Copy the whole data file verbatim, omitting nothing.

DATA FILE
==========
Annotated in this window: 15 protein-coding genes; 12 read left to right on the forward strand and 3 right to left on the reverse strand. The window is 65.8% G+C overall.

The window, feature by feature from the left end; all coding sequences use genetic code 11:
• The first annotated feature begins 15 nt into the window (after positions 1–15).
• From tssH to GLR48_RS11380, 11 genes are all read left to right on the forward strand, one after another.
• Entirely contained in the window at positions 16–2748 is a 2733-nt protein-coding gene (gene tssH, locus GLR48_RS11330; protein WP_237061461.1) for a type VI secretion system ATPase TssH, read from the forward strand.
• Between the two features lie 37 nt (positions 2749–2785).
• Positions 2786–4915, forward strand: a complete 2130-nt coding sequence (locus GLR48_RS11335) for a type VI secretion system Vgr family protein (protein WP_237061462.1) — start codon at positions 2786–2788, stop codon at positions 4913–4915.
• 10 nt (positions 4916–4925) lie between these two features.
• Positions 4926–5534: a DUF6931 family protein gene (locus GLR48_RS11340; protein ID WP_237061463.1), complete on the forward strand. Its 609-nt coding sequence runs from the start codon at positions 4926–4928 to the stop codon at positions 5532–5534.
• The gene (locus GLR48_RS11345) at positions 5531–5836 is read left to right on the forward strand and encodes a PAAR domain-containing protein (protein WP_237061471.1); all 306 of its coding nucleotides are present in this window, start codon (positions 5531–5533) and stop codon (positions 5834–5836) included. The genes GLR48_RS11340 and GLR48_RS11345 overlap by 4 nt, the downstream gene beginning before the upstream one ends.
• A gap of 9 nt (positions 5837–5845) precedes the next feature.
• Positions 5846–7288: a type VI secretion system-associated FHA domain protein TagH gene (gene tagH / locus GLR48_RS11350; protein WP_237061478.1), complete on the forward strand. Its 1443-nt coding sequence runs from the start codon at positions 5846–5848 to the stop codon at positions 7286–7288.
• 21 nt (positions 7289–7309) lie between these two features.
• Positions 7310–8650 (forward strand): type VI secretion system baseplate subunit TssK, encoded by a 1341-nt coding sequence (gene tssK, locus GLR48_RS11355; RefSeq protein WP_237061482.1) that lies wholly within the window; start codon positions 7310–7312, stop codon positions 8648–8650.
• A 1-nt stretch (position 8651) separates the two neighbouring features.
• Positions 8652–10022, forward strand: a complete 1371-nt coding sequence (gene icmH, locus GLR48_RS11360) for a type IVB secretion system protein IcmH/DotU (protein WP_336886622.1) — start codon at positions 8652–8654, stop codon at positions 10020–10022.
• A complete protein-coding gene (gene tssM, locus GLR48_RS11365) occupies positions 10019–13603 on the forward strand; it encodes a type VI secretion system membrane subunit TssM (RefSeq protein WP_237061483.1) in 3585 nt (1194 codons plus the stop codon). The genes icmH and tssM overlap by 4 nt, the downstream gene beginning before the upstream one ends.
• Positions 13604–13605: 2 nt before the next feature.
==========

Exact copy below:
Annotated in this window: 15 protein-coding genes; 12 read left to right on the forward strand and 3 right to left on the reverse strand. The window is 65.8% G+C overall.

The window, feature by feature from the left end; all coding sequences use genetic code 11:
• The first annotated feature begins 15 nt into the window (after positions 1–15).
• From tssH to GLR48_RS11380, 11 genes are all read left to right on the forward strand, one after another.
• Entirely contained in the window at positions 16–2748 is a 2733-nt protein-coding gene (gene tssH, locus GLR48_RS11330; protein WP_237061461.1) for a type VI secretion system ATPase TssH, read from the forward strand.
• Between the two features lie 37 nt (positions 2749–2785).
• Positions 2786–4915, forward strand: a complete 2130-nt coding sequence (locus GLR48_RS11335) for a type VI secretion system Vgr family protein (protein WP_237061462.1) — start codon at positions 2786–2788, stop codon at positions 4913–4915.
• 10 nt (positions 4916–4925) lie between these two features.
• Positions 4926–5534: a DUF6931 family protein gene (locus GLR48_RS11340; protein ID WP_237061463.1), complete on the forward strand. Its 609-nt coding sequence runs from the start codon at positions 4926–4928 to the stop codon at positions 5532–5534.
• The gene (locus GLR48_RS11345) at positions 5531–5836 is read left to right on the forward strand and encodes a PAAR domain-containing protein (protein WP_237061471.1); all 306 of its coding nucleotides are present in this window, start codon (positions 5531–5533) and stop codon (positions 5834–5836) included. The genes GLR48_RS11340 and GLR48_RS11345 overlap by 4 nt, the downstream gene beginning before the upstream one ends.
• A gap of 9 nt (positions 5837–5845) precedes the next feature.
• Positions 5846–7288: a type VI secretion system-associated FHA domain protein TagH gene (gene tagH / locus GLR48_RS11350; protein WP_237061478.1), complete on the forward strand. Its 1443-nt coding sequence runs from the start codon at positions 5846–5848 to the stop codon at positions 7286–7288.
• 21 nt (positions 7289–7309) lie between these two features.
• Positions 7310–8650 (forward strand): type VI secretion system baseplate subunit TssK, encoded by a 1341-nt coding sequence (gene tssK, locus GLR48_RS11355; RefSeq protein WP_237061482.1) that lies wholly within the window; start codon positions 7310–7312, stop codon positions 8648–8650.
• A 1-nt stretch (position 8651) separates the two neighbouring features.
• Positions 8652–10022, forward strand: a complete 1371-nt coding sequence (gene icmH, locus GLR48_RS11360) for a type IVB secretion system protein IcmH/DotU (protein WP_336886622.1) — start codon at positions 8652–8654, stop codon at positions 10020–10022.
• A complete protein-coding gene (gene tssM, locus GLR48_RS11365) occupies positions 10019–13603 on the forward strand; it encodes a type VI secretion system membrane subunit TssM (RefSeq protein WP_237061483.1) in 3585 nt (1194 codons plus the stop codon). The genes icmH and tssM overlap by 4 nt, the downstream gene beginning before the upstream one ends.
• Positions 13604–13605: 2 nt before the next feature.